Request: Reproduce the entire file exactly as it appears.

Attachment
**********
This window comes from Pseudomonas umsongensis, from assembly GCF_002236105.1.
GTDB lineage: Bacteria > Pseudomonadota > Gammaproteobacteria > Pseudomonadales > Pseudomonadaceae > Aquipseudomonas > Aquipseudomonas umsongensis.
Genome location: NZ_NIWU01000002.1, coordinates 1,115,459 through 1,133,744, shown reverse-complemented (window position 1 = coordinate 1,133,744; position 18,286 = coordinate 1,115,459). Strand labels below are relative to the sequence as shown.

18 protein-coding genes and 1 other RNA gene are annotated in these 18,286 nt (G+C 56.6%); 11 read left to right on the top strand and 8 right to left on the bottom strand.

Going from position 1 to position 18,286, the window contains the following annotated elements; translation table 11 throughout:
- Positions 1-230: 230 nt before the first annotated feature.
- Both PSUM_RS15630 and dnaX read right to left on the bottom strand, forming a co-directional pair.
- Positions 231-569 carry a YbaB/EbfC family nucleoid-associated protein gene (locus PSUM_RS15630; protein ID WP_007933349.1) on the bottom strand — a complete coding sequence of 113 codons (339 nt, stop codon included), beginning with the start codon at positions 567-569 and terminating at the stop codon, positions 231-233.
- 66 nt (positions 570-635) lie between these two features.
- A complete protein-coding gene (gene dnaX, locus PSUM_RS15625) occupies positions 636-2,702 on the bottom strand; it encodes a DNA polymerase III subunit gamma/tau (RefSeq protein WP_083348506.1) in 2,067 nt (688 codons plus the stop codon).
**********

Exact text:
This window comes from Pseudomonas umsongensis, from assembly GCF_002236105.1.
GTDB lineage: Bacteria > Pseudomonadota > Gammaproteobacteria > Pseudomonadales > Pseudomonadaceae > Aquipseudomonas > Aquipseudomonas umsongensis.
Genome location: NZ_NIWU01000002.1, coordinates 1,115,459 through 1,133,744, shown reverse-complemented (window position 1 = coordinate 1,133,744; position 18,286 = coordinate 1,115,459). Strand labels below are relative to the sequence as shown.

18 protein-coding genes and 1 other RNA gene are annotated in these 18,286 nt (G+C 56.6%); 11 read left to right on the top strand and 8 right to left on the bottom strand.

Going from position 1 to position 18,286, the window contains the following annotated elements; translation table 11 throughout:
- Positions 1-230: 230 nt before the first annotated feature.
- Both PSUM_RS15630 and dnaX read right to left on the bottom strand, forming a co-directional pair.
- Positions 231-569 carry a YbaB/EbfC family nucleoid-associated protein gene (locus PSUM_RS15630; protein ID WP_007933349.1) on the bottom strand — a complete coding sequence of 113 codons (339 nt, stop codon included), beginning with the start codon at positions 567-569 and terminating at the stop codon, positions 231-233.
- 66 nt (positions 570-635) lie between these two features.
- A complete protein-coding gene (gene dnaX, locus PSUM_RS15625) occupies positions 636-2,702 on the bottom strand; it encodes a DNA polymerase III subunit gamma/tau (RefSeq protein WP_083348506.1) in 2,067 nt (688 codons plus the stop codon).